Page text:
In the GI News Kitchen

American dietitian and author of Good Carbs, Bad Carbs, Johanna Burani, shares favourite recipes with a low or moderate GI from her Italian kitchen. For more information, check out Johanna's website. The photographs are by Sergio Burani. His food, travel and wine photography website is


Zucchine in agrodolce
Nothing beats early homegrown summer squash fresh grown. Zucchine are tender and lusciously filled with the flavors of the fertile earth they grow out of. This is an old traditional Sicilian recipe whose sweet and sour (agrodolce) flavors “ripen” a few days after it is made. Other herbs can be used: basil, flat-leaf parsley, rosemary, sage, thyme. Makes six ½ cup servings.

2 small cloves garlic, minced
3 tbsp olive oil, divided
900g (2lb) zucchini/courgettes (about 6 large)
1 tsp sugar
1/2 cup (125ml) red wine vinegar
6 leaves fresh mint

Zucchine in agrodolce

Heat barbecue grill (indoor or outdoor).
Combine the garlic and 2 tablespoons of olive oil in a large mixing bowl. Set aside. Wash and pat dry the zucchini. Cut off the ends. Cut the zucchini lengthwise into ½cm/¼in diagonal slices. Add slices to the mixing bowl and, with your hands, toss to coat them with the oil-garlic mixture.
Place the slices on the grill for 6–10 minutes, turning once. Do not overcook. The grilling time will depend on the heat of the grill. An indoor grill takes about 10 minutes. When done …
Place the zucchini in a mixing bowl. Sprinkle the sugar, vinegar and remaining olive oil over the slices. Gently toss, spoon the mixture in a shallow serving dish and sprinkle with small, hand-ripped pieces of mint. Serve cold or at room temperature. Best if served after 1–2 days in the fridge.

Per serve (1/2 cup)
Energy: 400kJ/95cals; Protein 2g; Fat 7g (includes 1g saturated fat); Available carbohydrate 6g; Fibre 2g

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Spicy Moroccan chickpea & lentil soup
This soup will thicken slightly on standing. You can replace the chickpeas with soy beans or any kind of white bean. This soup is also delicious topped with low fat natural yoghurt. It was originally published in The Low GI Vegetarian Cookbook (Hachette) Serves 6

1 tbsp olive oil
1 large onion, finely chopped
3 garlic cloves, crushed
2.5cm (1in) piece fresh ginger, finely grated -- (1 in)
3 tsp ground coriander
2 tsp ground cumin
1/2 tsp chilli powder
1/2 tsp saffron threads soaked in 2 tablespoons boiling water
400g (14oz) can Italian chopped tomatoes
4 cups good-quality vegetable stock
4 cups water
1 cup (250g) red lentils, rinsed well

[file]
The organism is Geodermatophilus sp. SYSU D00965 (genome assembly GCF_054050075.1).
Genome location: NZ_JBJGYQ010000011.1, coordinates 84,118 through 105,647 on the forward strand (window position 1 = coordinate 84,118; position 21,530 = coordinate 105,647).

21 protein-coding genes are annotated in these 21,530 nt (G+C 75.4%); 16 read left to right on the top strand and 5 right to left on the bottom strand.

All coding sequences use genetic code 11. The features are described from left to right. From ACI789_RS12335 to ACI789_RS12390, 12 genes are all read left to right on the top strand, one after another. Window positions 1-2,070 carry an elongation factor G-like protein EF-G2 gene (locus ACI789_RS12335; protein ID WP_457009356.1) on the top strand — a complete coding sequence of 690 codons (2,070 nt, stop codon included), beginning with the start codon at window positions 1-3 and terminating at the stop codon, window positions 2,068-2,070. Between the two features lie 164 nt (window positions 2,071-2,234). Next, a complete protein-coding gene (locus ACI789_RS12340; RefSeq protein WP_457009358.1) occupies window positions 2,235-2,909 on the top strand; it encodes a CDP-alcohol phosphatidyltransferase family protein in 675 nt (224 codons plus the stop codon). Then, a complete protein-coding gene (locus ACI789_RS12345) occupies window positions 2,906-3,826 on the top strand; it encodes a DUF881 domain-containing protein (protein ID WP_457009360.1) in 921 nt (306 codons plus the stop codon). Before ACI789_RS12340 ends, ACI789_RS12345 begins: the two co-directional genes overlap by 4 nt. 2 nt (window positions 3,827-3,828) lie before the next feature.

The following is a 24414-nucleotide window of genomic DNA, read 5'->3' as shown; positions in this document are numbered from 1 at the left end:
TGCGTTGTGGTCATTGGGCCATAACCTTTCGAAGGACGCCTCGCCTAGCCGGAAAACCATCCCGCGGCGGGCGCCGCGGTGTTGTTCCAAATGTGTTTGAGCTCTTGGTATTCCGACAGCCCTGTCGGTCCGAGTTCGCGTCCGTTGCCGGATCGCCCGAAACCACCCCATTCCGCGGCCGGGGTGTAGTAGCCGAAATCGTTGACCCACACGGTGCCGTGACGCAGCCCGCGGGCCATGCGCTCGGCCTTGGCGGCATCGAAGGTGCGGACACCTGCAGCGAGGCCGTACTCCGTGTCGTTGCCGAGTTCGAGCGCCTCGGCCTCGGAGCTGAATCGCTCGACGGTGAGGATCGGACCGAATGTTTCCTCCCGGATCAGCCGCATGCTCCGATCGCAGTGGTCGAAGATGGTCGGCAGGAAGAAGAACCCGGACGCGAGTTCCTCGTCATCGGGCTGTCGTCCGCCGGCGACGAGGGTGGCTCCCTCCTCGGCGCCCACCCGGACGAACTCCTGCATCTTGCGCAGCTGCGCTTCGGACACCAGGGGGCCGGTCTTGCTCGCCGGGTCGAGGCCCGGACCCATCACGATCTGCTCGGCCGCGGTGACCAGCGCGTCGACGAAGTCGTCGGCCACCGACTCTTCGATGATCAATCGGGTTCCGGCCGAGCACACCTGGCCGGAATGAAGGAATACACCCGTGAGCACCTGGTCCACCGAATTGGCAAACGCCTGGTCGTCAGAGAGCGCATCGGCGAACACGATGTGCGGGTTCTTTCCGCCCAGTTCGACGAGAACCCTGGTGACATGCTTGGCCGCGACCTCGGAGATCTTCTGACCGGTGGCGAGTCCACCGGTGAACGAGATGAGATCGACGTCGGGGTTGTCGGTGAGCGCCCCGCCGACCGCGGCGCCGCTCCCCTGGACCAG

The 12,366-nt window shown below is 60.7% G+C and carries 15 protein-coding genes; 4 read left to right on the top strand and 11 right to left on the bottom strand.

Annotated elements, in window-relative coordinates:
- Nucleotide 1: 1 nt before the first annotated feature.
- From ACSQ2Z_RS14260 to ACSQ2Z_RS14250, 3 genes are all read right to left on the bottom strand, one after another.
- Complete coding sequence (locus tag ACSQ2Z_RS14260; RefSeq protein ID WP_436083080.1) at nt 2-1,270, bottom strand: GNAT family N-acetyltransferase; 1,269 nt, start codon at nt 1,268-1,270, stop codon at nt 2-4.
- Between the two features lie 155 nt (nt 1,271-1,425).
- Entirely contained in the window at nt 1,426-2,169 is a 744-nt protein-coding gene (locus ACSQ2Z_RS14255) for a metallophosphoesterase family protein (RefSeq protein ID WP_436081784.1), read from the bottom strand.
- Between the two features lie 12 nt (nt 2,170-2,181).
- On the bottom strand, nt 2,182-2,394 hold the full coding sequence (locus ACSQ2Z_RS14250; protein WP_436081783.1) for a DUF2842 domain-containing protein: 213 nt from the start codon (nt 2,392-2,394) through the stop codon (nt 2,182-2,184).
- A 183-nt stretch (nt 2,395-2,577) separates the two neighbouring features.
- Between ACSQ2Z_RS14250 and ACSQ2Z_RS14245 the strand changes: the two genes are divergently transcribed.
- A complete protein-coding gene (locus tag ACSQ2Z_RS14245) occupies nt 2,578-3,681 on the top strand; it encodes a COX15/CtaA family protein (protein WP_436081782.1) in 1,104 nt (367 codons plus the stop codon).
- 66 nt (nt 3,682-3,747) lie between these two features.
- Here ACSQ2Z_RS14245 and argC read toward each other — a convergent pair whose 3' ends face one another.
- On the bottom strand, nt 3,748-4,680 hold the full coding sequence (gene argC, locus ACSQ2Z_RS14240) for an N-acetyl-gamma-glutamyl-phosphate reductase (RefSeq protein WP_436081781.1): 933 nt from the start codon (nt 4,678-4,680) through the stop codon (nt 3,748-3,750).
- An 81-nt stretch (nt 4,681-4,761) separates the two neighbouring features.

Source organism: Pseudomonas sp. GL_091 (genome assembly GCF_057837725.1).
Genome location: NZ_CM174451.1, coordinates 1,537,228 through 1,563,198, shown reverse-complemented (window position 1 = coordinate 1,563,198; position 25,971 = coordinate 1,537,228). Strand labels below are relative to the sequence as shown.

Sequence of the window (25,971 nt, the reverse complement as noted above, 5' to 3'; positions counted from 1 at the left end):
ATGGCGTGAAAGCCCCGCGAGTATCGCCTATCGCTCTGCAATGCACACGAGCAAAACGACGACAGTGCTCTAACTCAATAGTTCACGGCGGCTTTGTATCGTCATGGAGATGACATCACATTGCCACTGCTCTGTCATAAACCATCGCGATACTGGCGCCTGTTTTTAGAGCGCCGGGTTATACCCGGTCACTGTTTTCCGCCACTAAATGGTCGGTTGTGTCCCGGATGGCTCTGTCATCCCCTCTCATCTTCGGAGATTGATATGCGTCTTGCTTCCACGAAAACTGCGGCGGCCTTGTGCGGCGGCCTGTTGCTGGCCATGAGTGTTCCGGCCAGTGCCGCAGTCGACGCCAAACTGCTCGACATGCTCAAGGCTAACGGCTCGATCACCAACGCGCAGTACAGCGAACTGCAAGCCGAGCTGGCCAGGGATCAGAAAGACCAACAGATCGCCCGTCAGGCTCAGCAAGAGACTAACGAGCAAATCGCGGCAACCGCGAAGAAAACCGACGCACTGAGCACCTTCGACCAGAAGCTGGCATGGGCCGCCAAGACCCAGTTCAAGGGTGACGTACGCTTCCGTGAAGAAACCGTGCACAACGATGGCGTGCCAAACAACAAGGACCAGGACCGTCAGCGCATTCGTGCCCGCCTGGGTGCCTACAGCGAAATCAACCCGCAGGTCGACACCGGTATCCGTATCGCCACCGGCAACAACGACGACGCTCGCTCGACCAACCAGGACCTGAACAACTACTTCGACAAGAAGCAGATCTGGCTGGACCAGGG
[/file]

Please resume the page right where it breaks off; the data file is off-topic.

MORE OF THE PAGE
2 x 400g (14oz) cans chickpeas, drained
1/3 cup chopped coriander
1/3 cup chopped flat-leaf (Italian) parsley, plus extra to serve
salt and freshly ground black pepper
low-fat natural yoghurt to serve

Spicy Moroccan chickpea & lentil soup

Heat the oil in a large heavy-based saucepan over medium heat. Add the onion and cook, stirring occasionally, for 6–7 minutes or until softens. Add the garlic, ginger, coriander, cumin and chilli powder. Cook, stirring, for 1 minute.
Add the saffron threads and soaking liquid, tomatoes, stock, water and lentils to the pan. Cover and bring to a simmer and cook gently, uncovered, for 30 minutes. Add chickpeas and cook for a further 10 minutes.
Remove the pan from the heat and stir in the coriander and parsley. season to taste and serve with a dollop of yoghurt and extra chopped parsley.

Per serve
Energy: 1222kJ/ 292cals; Protein 19g; Fat 7g (includes 1g saturated fat); Available carbohydrate 33g; Fibre 2g

Manfredi at Bells chef, Stefano Manfredi, is recognised as one of Australia’s leading exponents of modern Italian cuisine. Since the 1980s, he has owned and operated restaurants in the Sydney area, written on food and cooking (these days a weekly food column for the Sydney Morning Herald's Spectrum), published four books, presented master classes and made television appearances. He also leads a cooking tour annually to Italy and enjoys making salami and sausages with his friend Pino. This month he shares a tagine with GI News readers.

Stefano Manfredi
Stefano Manfredi

Lamb and lentil tagine
As the days cool a little, appetites grow keener for foods that give warmth and comfort. The cook senses this change and thoughts turn to ingredients that require slower cooking. To my mind, lentils are the perfect comfort food – soothing, flavoursome and able to absorb many other flavours.

Gently heat 1/3 cup of extra virgin olive oil in a tagine base or heavy casserole pot, and add a pinch of saffron, a teaspoon of powdered turmeric and 1 tablespoon of grated fresh ginger. Lightly fry for a minute then add a chopped onion, 2 chopped carrots and a chopped celery heart (including the tender celery leaves). Stir well and lightly fry for 2–3 minutes. Add 1 cup of well-washed lentils and a lamb shoulder cut into 2cm (1in) pieces. Mix well and add enough water to just cover all the ingredients. Season with salt and pepper, stir, and place the lid on. Place the tagine (or casserole) into a preheated 180ºC/350ºF oven for 50–70 minutes until the lamb and lentils are thoroughly cooked. Once out of the oven, roughly chop a bunch of coriander and squeeze in the juice of a lemon. Check for seasoning and serve.

You can see the final result HERE.

– For more of Steve’s recipes, go to: